French, 55, a longtime educator who has served at every level of the state public school system, will begin on August 13.

He began his career as a high school teacher in Canaan, Vt., and moved up to school principal and superintendent in the same district. French served as superintendent of the Bennington-Rutland Supervisory Union from 2007 until 2016, when he became coordinator of the School Leadership graduate program at Saint Michael's College. He lives in Manchester Center.

French replaces Rebecca Holcombe, who resigned with only a few days' notice on April 1. The state Board of Education received a total of 14 applications for the position, and forwarded three finalists to the governor in late May. When asked why it took him more than two months to choose among the three, Scott cited two factors: "First, it was an important decision," he said. "And second, we had to get through the legislative session," which extended into late June.

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Wednesday, August 1, 2018

Opinion
Walters: Scott Boasts of Labor Force Growth in Vermont

Posted By on Wed, Aug 1, 2018 at 5:45 PM

Gov. Phil Scott - JOHN WALTERS
  • John Walters
  • Gov. Phil Scott
Armed with some carefully crafted charts, Republican Gov. Phil Scott has claimed a significant milestone in the health of Vermont's economy. At a Wednesday press conference outside the Department of Labor building in Montpelier, he said that his "6-3-1" mantra no longer applies because the state's workforce has made a turnaround.

Scott has frequently cited "6-3-1" as a measure of Vermont's economic and social stagnation. He claimed that Vermont was losing six people from the workforce every day, there were three fewer kids in public schools every day, and one baby was born every day to an opiate-addicted mother.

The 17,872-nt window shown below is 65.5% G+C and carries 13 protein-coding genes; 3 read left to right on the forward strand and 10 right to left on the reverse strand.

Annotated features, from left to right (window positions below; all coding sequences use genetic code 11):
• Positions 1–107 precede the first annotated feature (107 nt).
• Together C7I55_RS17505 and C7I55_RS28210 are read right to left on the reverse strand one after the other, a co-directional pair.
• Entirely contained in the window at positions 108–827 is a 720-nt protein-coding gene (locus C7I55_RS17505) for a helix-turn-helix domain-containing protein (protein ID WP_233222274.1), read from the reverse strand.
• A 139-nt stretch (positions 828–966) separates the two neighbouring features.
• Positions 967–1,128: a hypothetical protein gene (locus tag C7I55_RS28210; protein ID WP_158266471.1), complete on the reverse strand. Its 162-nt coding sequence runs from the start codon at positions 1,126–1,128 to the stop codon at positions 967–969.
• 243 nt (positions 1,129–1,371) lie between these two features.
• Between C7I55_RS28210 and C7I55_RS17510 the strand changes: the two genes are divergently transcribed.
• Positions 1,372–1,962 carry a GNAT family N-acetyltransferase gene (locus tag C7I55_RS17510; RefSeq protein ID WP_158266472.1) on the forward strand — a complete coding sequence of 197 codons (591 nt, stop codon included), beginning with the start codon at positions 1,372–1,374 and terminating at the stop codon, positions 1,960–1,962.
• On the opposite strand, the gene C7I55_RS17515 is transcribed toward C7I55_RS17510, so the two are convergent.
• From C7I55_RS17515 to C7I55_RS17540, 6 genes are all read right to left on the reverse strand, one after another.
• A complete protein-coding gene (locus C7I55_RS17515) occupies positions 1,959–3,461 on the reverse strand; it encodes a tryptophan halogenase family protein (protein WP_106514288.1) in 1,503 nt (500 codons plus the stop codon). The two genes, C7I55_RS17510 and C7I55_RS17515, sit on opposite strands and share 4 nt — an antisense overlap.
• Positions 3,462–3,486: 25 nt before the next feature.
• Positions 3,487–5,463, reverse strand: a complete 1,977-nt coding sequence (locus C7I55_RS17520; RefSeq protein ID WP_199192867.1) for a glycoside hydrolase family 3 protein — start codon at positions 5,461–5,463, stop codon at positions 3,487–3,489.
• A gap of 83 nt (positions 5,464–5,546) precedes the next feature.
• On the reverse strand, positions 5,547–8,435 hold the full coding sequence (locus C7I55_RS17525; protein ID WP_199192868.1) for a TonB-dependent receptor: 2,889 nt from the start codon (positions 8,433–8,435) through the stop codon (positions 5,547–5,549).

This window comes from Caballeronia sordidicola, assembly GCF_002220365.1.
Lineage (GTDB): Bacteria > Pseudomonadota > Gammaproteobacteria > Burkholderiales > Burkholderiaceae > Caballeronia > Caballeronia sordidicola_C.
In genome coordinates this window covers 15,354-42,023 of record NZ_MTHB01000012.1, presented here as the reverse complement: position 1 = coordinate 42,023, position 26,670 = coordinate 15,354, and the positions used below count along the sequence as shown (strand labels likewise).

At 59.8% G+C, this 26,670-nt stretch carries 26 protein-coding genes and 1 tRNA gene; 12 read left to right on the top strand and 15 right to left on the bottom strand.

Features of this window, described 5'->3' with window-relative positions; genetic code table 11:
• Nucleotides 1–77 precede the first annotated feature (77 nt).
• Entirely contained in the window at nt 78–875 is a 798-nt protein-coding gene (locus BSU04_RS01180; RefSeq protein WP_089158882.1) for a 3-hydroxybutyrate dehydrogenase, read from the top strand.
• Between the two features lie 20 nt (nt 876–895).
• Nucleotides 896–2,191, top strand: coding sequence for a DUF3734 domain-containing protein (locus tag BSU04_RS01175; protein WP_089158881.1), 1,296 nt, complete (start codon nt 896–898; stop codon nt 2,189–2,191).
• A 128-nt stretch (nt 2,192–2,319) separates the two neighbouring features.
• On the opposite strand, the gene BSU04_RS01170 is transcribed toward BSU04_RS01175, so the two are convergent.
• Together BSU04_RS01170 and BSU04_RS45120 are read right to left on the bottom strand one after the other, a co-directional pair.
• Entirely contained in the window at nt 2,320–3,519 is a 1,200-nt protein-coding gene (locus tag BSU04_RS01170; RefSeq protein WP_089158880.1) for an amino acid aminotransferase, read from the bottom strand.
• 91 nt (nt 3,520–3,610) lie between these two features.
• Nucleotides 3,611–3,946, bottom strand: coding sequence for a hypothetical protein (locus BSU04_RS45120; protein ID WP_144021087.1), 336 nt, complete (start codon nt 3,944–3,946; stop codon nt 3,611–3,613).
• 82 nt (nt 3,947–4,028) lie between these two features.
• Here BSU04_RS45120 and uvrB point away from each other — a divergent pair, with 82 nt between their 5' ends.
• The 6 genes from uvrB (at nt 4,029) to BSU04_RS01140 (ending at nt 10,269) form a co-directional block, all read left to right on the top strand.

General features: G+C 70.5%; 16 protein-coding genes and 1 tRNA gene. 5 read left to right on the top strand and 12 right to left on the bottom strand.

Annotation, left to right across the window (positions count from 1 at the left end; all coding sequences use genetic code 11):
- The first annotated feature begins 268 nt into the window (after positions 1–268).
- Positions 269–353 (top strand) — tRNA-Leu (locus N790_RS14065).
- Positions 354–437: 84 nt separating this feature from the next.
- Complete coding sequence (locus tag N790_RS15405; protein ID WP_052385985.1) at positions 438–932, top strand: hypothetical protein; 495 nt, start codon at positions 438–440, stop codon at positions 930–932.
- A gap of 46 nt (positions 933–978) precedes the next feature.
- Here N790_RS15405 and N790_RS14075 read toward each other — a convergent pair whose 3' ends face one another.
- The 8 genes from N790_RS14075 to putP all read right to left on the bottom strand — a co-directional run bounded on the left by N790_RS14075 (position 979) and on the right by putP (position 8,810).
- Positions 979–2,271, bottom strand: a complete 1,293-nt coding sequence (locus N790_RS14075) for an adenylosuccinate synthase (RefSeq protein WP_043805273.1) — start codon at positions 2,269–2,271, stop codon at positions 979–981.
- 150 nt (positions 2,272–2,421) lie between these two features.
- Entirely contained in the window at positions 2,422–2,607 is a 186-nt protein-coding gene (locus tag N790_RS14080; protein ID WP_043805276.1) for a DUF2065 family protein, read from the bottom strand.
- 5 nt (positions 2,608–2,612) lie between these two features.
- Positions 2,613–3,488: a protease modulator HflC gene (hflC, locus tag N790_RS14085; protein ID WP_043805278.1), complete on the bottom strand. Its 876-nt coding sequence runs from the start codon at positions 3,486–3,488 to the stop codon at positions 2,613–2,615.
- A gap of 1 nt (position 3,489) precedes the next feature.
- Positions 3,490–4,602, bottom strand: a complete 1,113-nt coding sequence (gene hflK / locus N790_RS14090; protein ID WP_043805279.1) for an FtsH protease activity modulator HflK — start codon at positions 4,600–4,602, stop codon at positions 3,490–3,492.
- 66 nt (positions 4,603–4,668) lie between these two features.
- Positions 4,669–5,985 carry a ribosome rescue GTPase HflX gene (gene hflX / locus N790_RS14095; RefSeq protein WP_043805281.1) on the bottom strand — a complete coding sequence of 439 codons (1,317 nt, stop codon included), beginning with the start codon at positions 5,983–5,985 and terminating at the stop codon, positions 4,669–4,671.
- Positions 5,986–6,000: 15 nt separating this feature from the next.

Since November, Scott said, roughly 4,400 people have joined Vermont's workforce, which grew from 345,000 to 349,400. That's a 1.3 percent increase. Its size was dramatically magnified in the chart shown above, which covers an eight-month period and ranges from 344,000 to 350,000.

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Friday, July 27, 2018

Opinion
Walters: Vermont Likely to See Short-Term Revenue Boost

Posted By on Fri, Jul 27, 2018 at 5:34 PM

State economists Jeffrey Carr (left) and Tom Kavet - JOHN WALTERS
  • John Walters
  • State economists Jeffrey Carr (left) and Tom Kavet
Vermont's state economists are forecasting continued revenue growth in the next two years, with a downturn likely after that. They estimate an additional $33 million in revenue in fiscal year 2019, which just began on July 1, and another $18 million the following fiscal year.

Tom Kavet and Jeffrey Carr presented their consensus report Friday afternoon to the Emergency Board, a panel that includes Gov. Phil Scott and the chairs of the four legislative money committees: House Appropriations, House Ways and Means, Senate Appropriations and Senate Finance.

"Any way you slice it, this is an upgrade," Carr told the board. "We have a reasonably positive outlook on the economy, at least in the near term."

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Thursday, July 26, 2018

Opinion
Media Note: Lawmaker Claims Bias By Weekly Newspaper

Posted By on Thu, Jul 26, 2018 at 6:28 PM

The County Courier's disclosure - JOHN WALTERS
  • John Walters
  • The County Courier's disclosure
A controversy has erupted in Enosburg, the home turf of the weekly County Courier newspaper. You see, the paper’s owner, publisher and chief reporter, Gregory Lamoureux, happens to be in a relationship with Felisha Leffler, the Republican challenger to Rep. Cindy Weed (P-Enosburg Falls). And Weed believes that Lamoureux has his thumb on the scale.

Weed cites articles published during the legislative session “bashing me on the issues." She said, "The articles align with [Leffler’s] positions.” Weed's chief complaint concerns stories about this year's debate over proposed gun laws, which Weed supported.